This watch recognises the importance of rhythm in the charity work of Emile Jaques-Dalcroze. As a musician, he quickly sensed that body movement, when combined with a repeated sound or a piece of music, could help manage the muscle energy of children, as well as that of dancers and musicians.
The rhythmics method named after him is an active and musical teaching method based on body movement which contributes to children's cerebral and motor development.
Today, the Institut Emile Jaques-Dalcroze, still based in Geneva, has several teaching centres in Geneva, Switzerland and abroad, as well as a network of numerous teachers. The Institute provides training for all the teachers and trainers and conducts research, particularly into fields that concern the older generation and people suffering from Alzheimer's disease or mental disabilities. Every year, thousands of children, adults and professional musicians, dancers and actors benefit from being taught by instructors who are all trained in Geneva.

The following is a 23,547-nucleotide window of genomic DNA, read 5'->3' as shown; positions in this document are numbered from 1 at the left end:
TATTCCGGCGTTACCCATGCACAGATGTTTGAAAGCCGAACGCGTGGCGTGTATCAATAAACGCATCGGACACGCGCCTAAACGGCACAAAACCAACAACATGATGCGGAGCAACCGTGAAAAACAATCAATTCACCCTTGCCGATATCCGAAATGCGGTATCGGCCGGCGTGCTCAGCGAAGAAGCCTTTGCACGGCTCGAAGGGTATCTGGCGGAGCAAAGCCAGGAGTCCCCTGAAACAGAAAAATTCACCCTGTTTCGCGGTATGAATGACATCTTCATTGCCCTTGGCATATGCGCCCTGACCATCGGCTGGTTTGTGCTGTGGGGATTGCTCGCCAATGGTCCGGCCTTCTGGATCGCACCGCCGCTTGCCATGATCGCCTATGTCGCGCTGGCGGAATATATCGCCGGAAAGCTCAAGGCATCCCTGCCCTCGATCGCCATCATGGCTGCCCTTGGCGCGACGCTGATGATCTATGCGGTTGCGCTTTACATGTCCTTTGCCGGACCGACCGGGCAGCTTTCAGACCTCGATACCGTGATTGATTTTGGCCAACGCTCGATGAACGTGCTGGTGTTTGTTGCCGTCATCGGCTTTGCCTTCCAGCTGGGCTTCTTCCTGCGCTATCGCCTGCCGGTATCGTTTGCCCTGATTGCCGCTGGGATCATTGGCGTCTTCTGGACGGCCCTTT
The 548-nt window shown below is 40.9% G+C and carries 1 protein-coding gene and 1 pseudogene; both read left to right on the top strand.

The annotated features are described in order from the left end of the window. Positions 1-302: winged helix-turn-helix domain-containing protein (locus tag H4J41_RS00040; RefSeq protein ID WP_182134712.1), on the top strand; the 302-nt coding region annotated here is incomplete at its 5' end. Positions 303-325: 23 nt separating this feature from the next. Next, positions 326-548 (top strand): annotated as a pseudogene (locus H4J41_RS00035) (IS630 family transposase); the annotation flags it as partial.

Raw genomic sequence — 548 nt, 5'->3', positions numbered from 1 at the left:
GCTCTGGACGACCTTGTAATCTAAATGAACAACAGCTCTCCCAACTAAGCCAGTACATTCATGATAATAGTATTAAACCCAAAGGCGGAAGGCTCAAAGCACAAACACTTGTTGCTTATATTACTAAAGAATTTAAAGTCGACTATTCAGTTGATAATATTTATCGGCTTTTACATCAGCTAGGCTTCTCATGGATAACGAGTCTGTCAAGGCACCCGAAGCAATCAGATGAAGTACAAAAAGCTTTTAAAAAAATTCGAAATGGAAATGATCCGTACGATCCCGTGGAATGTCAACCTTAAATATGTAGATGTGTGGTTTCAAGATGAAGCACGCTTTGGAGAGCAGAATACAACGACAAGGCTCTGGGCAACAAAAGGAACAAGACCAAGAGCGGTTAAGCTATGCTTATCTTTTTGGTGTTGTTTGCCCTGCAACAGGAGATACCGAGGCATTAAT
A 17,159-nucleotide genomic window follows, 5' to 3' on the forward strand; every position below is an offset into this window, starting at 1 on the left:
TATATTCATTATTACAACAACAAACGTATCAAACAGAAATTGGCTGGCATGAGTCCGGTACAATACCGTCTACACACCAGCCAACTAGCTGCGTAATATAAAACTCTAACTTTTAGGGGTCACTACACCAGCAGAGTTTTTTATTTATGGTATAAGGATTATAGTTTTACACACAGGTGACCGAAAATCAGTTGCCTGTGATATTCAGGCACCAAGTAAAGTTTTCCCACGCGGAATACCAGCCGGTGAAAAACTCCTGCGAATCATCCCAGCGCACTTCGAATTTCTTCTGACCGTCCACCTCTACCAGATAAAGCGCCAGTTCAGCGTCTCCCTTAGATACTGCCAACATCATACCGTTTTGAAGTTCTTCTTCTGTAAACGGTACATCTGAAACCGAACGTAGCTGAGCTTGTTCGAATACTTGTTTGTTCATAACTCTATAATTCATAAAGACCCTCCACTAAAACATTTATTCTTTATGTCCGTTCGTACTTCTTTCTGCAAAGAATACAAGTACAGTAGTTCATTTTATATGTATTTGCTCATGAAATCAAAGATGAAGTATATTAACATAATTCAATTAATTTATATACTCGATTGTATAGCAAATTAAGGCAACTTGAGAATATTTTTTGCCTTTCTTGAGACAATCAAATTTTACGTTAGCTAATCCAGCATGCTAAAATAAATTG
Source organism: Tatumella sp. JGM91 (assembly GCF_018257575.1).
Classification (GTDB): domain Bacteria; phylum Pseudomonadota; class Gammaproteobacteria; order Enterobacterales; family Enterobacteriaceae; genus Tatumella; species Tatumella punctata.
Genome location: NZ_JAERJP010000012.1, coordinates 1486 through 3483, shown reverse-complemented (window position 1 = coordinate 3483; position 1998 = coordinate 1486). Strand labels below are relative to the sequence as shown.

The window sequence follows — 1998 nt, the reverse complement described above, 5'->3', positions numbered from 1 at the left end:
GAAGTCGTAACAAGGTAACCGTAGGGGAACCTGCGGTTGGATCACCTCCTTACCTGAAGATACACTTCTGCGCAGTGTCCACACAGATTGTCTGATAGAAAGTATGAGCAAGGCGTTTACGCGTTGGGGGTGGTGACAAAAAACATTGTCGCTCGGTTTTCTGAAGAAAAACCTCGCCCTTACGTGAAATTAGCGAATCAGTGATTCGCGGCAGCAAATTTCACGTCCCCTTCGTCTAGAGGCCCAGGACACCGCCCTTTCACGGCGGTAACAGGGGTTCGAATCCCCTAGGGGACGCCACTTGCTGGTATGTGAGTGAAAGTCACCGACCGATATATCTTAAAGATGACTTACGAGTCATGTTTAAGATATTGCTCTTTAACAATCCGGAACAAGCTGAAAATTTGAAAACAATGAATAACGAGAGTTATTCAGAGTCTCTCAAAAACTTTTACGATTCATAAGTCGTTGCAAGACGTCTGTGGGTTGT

To mark the centenary of the Institute, Hublot and designer Roger Pfund have paid homage to the Institute by creating a unique piece made of King Gold; its dial – technically exacting and complicated to produce – depicts a dancer in its centre, with the 18K gold seconds hand adopting the signature of Jaques-Dalcroze himself.
This unique piece will be put up for auction Wednesday 21 January at 7pm, at the Grand Hotel Kempinski, in Geneva. The profits from the sale will be donated to the Institute.
Shortly after the auction, Hublot will release a limited edition of the watch for sale in its boutiques.